The modes by which and the precise time at which the ownership of movables passes from the seller to the buyer are set forth under Alienation; the rescission of a sale and purchase, for Fraud and Mistake or for Duress is treated under those heads; and the right to rescind for inadequacy or excess of price is dealt with under Ona'ah. It remains to indicate, as under
He who sells a ship sells with it the mast and sail (others render "flag"), the anchor, and the oars and tackle, but not the slaves (employed in navigation), nor the bags (to hold the cargo), nor the cargo, nor the boats; but when the seller says "the ship and all that is in it" all of these things are included. He who sells a wagon does not sell the horses (unless they are harnessed to it); he who sells the horses does not sell the wagon to which they are attached; he who sells the yoke (and appendages) does not sell the oxen (though they be attached); he who sells the oxen does not sell the yoke; he who sells an ass does not sell the harness. R. Judah's opinion, that the price should indicate what was meant to be sold, is disallowed, because the rule Ona'ah offers sufficient protection.
He who sells a suckling ass sells her colt; but he who sells a suckling cow does not sell the calf, for the milk of the cow is of value. He who sells a beehive sells the bees in it. He who sells a dovecot sells the pigeons; he who buys from another the "fruits" (i.e., the next brood) of a dove-cot leaves to the seller the first two chicks for each mother bird, to keep her from deserting the nest. He who buys the next brood of a beehive takes the first three swarms that come out of the hive, and then stops impregnation, to save the honey for the seller. He who buys the cakes of honey leaves two behind (as winter food for the bees). He who buys olives, to cut them (from the tree), leaves two twigs full (to the seller). Unless there is a local custom to the contrary, the sale of the head of a beef does not include the feet, nor vice versa; the sale of the liver does not include the lungs, nor vice versa; but in the case of sheep and goats the sale of the head carries with it the feet, and the sale of the lungs includes the liver.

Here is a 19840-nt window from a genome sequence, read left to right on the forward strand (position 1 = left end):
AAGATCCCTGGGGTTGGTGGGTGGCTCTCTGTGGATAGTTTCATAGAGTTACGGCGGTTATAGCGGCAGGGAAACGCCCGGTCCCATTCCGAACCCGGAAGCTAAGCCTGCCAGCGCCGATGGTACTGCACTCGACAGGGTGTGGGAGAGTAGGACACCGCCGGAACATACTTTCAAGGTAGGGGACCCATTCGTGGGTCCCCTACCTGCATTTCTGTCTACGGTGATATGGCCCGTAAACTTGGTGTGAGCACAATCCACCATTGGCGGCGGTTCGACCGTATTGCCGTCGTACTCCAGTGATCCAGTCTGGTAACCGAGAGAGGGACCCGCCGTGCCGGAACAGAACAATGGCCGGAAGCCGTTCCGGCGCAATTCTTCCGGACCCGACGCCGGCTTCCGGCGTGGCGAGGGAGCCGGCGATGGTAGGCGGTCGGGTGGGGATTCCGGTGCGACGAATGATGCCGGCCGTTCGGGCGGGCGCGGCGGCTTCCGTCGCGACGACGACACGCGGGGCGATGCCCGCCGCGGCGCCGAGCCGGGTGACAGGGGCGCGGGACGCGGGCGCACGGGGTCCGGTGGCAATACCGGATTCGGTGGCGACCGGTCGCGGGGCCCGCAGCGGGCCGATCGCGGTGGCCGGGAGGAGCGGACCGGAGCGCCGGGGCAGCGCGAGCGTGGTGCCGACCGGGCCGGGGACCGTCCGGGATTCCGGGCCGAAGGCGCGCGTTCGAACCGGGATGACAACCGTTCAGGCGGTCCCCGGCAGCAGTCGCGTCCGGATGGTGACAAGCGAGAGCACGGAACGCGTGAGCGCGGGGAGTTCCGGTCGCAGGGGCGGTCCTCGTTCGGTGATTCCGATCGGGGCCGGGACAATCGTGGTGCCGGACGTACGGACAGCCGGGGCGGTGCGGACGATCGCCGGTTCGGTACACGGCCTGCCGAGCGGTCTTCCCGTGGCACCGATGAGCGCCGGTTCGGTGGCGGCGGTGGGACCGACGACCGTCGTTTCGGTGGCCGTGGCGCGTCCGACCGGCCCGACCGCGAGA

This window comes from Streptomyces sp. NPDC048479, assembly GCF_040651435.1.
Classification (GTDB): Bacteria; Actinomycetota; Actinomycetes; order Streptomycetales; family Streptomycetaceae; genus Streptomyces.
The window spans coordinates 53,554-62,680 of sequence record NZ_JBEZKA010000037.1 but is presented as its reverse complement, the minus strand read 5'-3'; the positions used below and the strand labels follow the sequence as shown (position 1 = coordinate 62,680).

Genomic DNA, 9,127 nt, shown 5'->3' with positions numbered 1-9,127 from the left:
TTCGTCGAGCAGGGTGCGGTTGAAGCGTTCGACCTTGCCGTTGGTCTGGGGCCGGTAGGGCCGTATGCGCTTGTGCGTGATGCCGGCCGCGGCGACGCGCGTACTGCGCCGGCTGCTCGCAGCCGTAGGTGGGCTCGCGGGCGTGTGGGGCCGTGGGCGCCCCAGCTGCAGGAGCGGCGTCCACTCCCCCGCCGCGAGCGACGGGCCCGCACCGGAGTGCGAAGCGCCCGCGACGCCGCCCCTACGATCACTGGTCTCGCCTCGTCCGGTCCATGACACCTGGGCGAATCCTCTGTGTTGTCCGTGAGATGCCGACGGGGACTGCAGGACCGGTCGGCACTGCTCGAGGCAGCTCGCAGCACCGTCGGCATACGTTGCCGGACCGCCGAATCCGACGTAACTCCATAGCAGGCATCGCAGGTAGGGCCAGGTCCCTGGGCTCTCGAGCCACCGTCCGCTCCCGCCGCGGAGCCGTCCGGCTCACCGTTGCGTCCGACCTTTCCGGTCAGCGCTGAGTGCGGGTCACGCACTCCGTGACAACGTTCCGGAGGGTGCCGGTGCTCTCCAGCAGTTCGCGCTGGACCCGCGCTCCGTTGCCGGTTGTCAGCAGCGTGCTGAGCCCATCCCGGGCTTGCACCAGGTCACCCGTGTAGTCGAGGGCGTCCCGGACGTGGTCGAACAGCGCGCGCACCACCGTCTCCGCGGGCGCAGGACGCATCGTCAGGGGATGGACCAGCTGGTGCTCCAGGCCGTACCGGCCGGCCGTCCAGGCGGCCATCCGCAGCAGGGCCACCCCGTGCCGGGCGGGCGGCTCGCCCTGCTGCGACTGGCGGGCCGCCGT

In measuring out oil or wine the seller (unless he is a retail merchant) must give the buyer three extra drops, to make up for that which adheres to the measuring vessel; but any that adheres to the bottom of the measure when it is tipped belongs to the seller.
Where grain is sold the buyer must accept as much dirt as one part in thirty; in buying figs, ten that are worm-eaten in a hundred; in a row of wine-jars, ten that are below the prescribed grade in a ḥundred. Where one sells wine to another and itsours, he is not liable on an implied warranty; but if the seller's wine is known to be apt to sour, it is a "mistaken purchase" (see Fraud and Mistake). If the seller says, "I sell thee spiced wine," it must keep good till Pentecost; if he sells it for "old wine," it must be of the previous year; if for "aged," it must be in its third year.Dispute as to Price.
If seller and buyer disagree about the price, and if when they meet again the buyer takes the goods away unasked, he is supposed to take them at the seller's price; but if the seller tells the buyer to take his goods, they are sold at the price which is offered by the buyer.
The Mishnah treats the duty of keeping scales, weights, and measures in proper order in connection with the law of sales of goods (B. B. v. 10, 11), Rabban Simeon ben Gamaliel being the principal authority therefor. The rules deduced in the Talmud and found in the codes stand thus: A wholesale seller should wipe his hollow measures for liquids once in every thirty days; a householder need not do it more than once a year; the retailer should wipe them twice a week, and he should wipe his scales after every weighing. The patriarch named says that hollow measures for dry foodstuffs need not be wiped; and this (the opinion of Maimonides, "Yad," Genebah, viii., to the contrary) seems to be the accepted rule. In using scales the merchant must allow the meat or other goods weighed to sink down a palm's width below the level; or if he brings the scales to a dead level, he should give the customer the usual overweight, that is, 1 in 100 in the case of liquids, and 1 in 200 in that of solids. Where the custom is to deal out by small measures, the merchant must not use larger ones, as the customer would thereby lose part of the heaping; nor the contrary, where he buys. In like manner local custom must be followed as to heaped or level measure; and it is no excuse that deviation is compensated for by difference in price. A baraita (B. B. 89a) derives this rule from Deut. xxv. 15 ("a perfect and just weight," etc.). On the moral aspect of wrong weights and measures see
- Yad, Genebah, viii.;
- ib. Mekirah. xiv.-xvii., xxiv.-xxvi.;
- Shulḥan 'Aruk, Ḥoshen Mishpaṭ, 220, 221, 231.